Earlier this week Richard Justice had a few things to say about the Houston chapter of the Baseball Writers Association. The too long didn't read version (TLDR) is that the writers screwed up and should of voted Carlos Lee Astros MVP instead of Hunter Pence.
I have to say I don't disagree with either of them. Both Lee and Barmes top the Astros Wins Above Replacement stat which measures offense, fielding and baserunning as the go to all encompassing statistic.
Neither are a bad choice as they're separated by only one tenth of a point. Justice chose Lee because of his offensive contribution in the more main stream statistics: home runs, runs batted in, total bases, walks, at-bats and games. Those are all true however Justice is discounting the defensive and base running aspects of baseball.
This is something David takes into account with his argument for Barmes. Now, Lee did post positive defensive values this year, however that was at two of the least demanding defensive positions. Barmes made his contributions at a more premium position, shortstop.
He was one of the top five shortstops in the league according to the advanced defensive metrics, such as Defensive Runs Saved (DRS) and Ultimate Zone Rating (UZR). As a matter of fact, he had a strong case for winning a Gold Glove, but Troy Tulowitzki isn't a bad choice either.
The other thing to make note of is that Barmes started the season on the disabled list and therefore played in twenty-two less games than Lee. Depending on your definition of the word "value" that could work in his favor.
Still, Barmes did play in twenty-three more games than Pence did, which does not work in Pence's favor. Another factor not working in Pence's favor is his replacement Brian Bogusevic actually posted a higher WAR than he did in thirteen less games. It's not a significant difference but a 27 year old prospect posting WAR similar to Pence is something to think about.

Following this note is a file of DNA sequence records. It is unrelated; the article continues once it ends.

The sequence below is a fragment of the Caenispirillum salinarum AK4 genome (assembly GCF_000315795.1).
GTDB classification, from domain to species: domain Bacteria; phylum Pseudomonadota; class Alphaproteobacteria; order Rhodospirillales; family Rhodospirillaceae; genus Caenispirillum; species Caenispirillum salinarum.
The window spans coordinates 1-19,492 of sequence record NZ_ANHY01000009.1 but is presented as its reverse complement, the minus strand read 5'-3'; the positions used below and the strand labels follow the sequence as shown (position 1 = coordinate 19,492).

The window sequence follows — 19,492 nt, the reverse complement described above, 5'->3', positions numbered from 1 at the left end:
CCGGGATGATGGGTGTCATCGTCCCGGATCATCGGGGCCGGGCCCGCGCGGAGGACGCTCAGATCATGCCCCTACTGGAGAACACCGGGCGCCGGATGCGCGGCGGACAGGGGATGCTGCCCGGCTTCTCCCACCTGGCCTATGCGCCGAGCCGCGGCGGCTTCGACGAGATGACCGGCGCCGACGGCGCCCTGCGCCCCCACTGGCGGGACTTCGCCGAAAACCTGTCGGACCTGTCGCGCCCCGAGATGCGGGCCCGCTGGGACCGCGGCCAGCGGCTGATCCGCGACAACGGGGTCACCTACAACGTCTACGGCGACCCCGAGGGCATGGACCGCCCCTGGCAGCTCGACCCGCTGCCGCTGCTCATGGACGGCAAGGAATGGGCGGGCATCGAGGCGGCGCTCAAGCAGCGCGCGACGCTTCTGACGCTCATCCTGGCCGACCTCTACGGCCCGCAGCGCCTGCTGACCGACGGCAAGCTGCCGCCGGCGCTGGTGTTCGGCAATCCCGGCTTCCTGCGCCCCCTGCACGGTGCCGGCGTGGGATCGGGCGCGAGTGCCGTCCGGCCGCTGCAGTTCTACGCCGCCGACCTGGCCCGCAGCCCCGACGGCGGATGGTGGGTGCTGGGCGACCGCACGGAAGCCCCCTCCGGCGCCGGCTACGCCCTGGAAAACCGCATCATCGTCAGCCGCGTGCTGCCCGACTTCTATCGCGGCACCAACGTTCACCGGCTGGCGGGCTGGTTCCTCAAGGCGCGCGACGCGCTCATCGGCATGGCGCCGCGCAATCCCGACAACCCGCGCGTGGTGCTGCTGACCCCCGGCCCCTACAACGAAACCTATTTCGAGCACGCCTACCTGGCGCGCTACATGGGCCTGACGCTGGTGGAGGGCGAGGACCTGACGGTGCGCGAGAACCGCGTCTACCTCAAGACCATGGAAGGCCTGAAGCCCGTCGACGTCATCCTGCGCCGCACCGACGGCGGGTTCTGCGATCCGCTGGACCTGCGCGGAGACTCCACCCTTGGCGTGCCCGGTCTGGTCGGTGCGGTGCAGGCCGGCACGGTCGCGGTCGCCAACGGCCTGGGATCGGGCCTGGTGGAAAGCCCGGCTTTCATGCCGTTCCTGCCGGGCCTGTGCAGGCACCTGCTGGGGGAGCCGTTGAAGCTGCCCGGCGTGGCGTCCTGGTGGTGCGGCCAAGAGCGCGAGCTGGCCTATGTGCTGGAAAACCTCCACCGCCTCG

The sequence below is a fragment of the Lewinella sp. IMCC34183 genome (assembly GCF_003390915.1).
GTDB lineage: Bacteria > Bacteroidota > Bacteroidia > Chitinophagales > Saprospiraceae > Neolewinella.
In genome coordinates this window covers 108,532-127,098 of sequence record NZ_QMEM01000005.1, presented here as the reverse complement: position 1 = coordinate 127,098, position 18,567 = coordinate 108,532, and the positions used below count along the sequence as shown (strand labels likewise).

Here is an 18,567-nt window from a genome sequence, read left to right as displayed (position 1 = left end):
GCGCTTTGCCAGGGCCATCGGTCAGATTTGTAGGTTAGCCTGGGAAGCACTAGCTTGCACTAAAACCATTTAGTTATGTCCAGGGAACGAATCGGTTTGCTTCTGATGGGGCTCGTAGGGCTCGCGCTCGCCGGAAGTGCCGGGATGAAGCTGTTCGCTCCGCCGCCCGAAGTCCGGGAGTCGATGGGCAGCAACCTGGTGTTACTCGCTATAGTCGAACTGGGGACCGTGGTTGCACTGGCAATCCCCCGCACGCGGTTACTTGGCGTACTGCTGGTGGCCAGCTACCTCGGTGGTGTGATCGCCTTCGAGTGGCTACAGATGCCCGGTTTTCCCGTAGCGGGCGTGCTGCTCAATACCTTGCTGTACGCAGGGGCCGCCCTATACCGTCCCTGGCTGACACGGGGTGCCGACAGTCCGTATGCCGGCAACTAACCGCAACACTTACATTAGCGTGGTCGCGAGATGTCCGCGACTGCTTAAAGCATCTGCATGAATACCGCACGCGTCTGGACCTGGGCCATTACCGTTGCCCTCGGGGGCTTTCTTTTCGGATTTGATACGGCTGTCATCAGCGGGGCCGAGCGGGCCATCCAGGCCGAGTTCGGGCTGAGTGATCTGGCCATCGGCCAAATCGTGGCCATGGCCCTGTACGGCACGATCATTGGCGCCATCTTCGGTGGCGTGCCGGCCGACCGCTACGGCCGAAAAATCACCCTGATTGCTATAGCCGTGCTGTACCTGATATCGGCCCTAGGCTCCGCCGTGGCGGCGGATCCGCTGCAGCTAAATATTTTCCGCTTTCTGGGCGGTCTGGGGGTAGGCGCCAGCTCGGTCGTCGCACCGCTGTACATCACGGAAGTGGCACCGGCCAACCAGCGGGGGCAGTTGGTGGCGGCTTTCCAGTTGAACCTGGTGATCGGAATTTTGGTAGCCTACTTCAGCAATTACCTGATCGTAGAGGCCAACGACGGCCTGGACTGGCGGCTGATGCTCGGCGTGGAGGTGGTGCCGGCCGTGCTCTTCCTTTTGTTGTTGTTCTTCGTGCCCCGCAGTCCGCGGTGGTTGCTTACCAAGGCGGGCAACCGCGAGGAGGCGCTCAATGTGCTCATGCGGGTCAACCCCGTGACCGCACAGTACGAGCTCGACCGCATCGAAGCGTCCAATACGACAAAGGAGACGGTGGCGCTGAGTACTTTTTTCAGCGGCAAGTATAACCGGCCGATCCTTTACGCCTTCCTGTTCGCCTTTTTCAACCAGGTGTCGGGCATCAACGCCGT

With all that said I think Justice and David are overlooking one thing, the July trade deadline. While Pence did finish the season with the Phillies the fact that the Astros netted four prospects, three of which ended up in our top 5 rankings, is worth throwing into the debate. Again, this is all dependent on your definition of value and how you view the award.
Obviously when voting on an award like this the focus is on the Major League team, but the trade did improve the organization as a whole. I highly doubt this was something on the minds of the voters but it's something to think about.
In the end, voting for Pence was just silly. There are two candidates that could and should of been considered over Pence, traditional and advanced statistics both make that point crystal clear. Either some voters had an axe to grind or they didn't even bother putting much thought into their vote, which is a reflection on them not the Astros.
For the record I would of gone with Michael Bourn.